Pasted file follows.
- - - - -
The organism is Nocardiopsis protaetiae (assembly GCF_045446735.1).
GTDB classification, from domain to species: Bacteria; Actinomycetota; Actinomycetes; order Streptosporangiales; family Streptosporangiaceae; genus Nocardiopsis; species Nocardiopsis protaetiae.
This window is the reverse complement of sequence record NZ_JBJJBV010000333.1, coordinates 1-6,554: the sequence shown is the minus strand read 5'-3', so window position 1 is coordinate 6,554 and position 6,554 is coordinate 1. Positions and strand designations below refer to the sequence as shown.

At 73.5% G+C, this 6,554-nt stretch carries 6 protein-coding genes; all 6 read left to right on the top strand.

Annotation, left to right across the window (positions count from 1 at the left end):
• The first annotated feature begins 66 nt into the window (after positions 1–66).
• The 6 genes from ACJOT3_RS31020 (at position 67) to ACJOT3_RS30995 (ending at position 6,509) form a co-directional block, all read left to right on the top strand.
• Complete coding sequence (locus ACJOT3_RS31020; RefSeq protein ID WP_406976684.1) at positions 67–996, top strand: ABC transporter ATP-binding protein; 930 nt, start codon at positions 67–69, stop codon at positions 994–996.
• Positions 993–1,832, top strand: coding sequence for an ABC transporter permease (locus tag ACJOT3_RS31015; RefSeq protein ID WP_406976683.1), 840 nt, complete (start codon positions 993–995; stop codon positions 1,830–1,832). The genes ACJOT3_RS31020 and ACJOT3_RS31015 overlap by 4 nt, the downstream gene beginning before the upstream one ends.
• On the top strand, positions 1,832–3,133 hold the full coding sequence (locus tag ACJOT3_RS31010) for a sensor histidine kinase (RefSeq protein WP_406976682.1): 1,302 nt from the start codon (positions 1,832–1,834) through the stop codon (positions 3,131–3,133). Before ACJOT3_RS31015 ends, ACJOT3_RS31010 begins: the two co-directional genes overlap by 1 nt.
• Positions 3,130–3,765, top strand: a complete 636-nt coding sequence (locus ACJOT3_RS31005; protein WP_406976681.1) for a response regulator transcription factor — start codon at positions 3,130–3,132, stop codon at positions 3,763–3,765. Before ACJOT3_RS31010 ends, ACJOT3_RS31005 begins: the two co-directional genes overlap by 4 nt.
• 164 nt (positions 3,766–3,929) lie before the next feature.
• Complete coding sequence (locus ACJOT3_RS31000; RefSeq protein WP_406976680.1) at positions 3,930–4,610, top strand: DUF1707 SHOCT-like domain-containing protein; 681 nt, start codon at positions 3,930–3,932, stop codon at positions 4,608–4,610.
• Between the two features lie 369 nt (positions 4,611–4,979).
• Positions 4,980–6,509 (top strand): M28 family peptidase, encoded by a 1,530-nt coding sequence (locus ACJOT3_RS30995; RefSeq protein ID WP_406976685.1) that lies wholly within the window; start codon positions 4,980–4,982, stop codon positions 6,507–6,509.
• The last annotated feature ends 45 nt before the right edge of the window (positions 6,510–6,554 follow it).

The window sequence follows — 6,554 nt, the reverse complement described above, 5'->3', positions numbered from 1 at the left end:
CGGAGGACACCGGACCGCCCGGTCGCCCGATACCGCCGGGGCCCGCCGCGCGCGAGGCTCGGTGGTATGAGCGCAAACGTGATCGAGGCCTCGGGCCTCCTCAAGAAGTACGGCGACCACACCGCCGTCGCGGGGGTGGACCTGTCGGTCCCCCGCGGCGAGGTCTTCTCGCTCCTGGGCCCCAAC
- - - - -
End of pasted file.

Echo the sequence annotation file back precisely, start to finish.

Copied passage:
The organism is Nocardiopsis protaetiae (assembly GCF_045446735.1).
GTDB classification, from domain to species: Bacteria; Actinomycetota; Actinomycetes; order Streptosporangiales; family Streptosporangiaceae; genus Nocardiopsis; species Nocardiopsis protaetiae.
This window is the reverse complement of sequence record NZ_JBJJBV010000333.1, coordinates 1-6,554: the sequence shown is the minus strand read 5'-3', so window position 1 is coordinate 6,554 and position 6,554 is coordinate 1. Positions and strand designations below refer to the sequence as shown.

At 73.5% G+C, this 6,554-nt stretch carries 6 protein-coding genes; all 6 read left to right on the top strand.

Annotation, left to right across the window (positions count from 1 at the left end):
• The first annotated feature begins 66 nt into the window (after positions 1–66).
• The 6 genes from ACJOT3_RS31020 (at position 67) to ACJOT3_RS30995 (ending at position 6,509) form a co-directional block, all read left to right on the top strand.
• Complete coding sequence (locus ACJOT3_RS31020; RefSeq protein ID WP_406976684.1) at positions 67–996, top strand: ABC transporter ATP-binding protein; 930 nt, start codon at positions 67–69, stop codon at positions 994–996.
• Positions 993–1,832, top strand: coding sequence for an ABC transporter permease (locus tag ACJOT3_RS31015; RefSeq protein ID WP_406976683.1), 840 nt, complete (start codon positions 993–995; stop codon positions 1,830–1,832). The genes ACJOT3_RS31020 and ACJOT3_RS31015 overlap by 4 nt, the downstream gene beginning before the upstream one ends.
• On the top strand, positions 1,832–3,133 hold the full coding sequence (locus tag ACJOT3_RS31010) for a sensor histidine kinase (RefSeq protein WP_406976682.1): 1,302 nt from the start codon (positions 1,832–1,834) through the stop codon (positions 3,131–3,133). Before ACJOT3_RS31015 ends, ACJOT3_RS31010 begins: the two co-directional genes overlap by 1 nt.
• Positions 3,130–3,765, top strand: a complete 636-nt coding sequence (locus ACJOT3_RS31005; protein WP_406976681.1) for a response regulator transcription factor — start codon at positions 3,130–3,132, stop codon at positions 3,763–3,765. Before ACJOT3_RS31010 ends, ACJOT3_RS31005 begins: the two co-directional genes overlap by 4 nt.
• 164 nt (positions 3,766–3,929) lie before the next feature.
• Complete coding sequence (locus ACJOT3_RS31000; RefSeq protein WP_406976680.1) at positions 3,930–4,610, top strand: DUF1707 SHOCT-like domain-containing protein; 681 nt, start codon at positions 3,930–3,932, stop codon at positions 4,608–4,610.
• Between the two features lie 369 nt (positions 4,611–4,979).
• Positions 4,980–6,509 (top strand): M28 family peptidase, encoded by a 1,530-nt coding sequence (locus ACJOT3_RS30995; RefSeq protein ID WP_406976685.1) that lies wholly within the window; start codon positions 4,980–4,982, stop codon positions 6,507–6,509.
• The last annotated feature ends 45 nt before the right edge of the window (positions 6,510–6,554 follow it).

The window sequence follows — 6,554 nt, the reverse complement described above, 5'->3', positions numbered from 1 at the left end:
CGGAGGACACCGGACCGCCCGGTCGCCCGATACCGCCGGGGCCCGCCGCGCGCGAGGCTCGGTGGTATGAGCGCAAACGTGATCGAGGCCTCGGGCCTCCTCAAGAAGTACGGCGACCACACCGCCGTCGCGGGGGTGGACCTGTCGGTCCCCCGCGGCGAGGTCTTCTCGCTCCTGGGCCCCAAC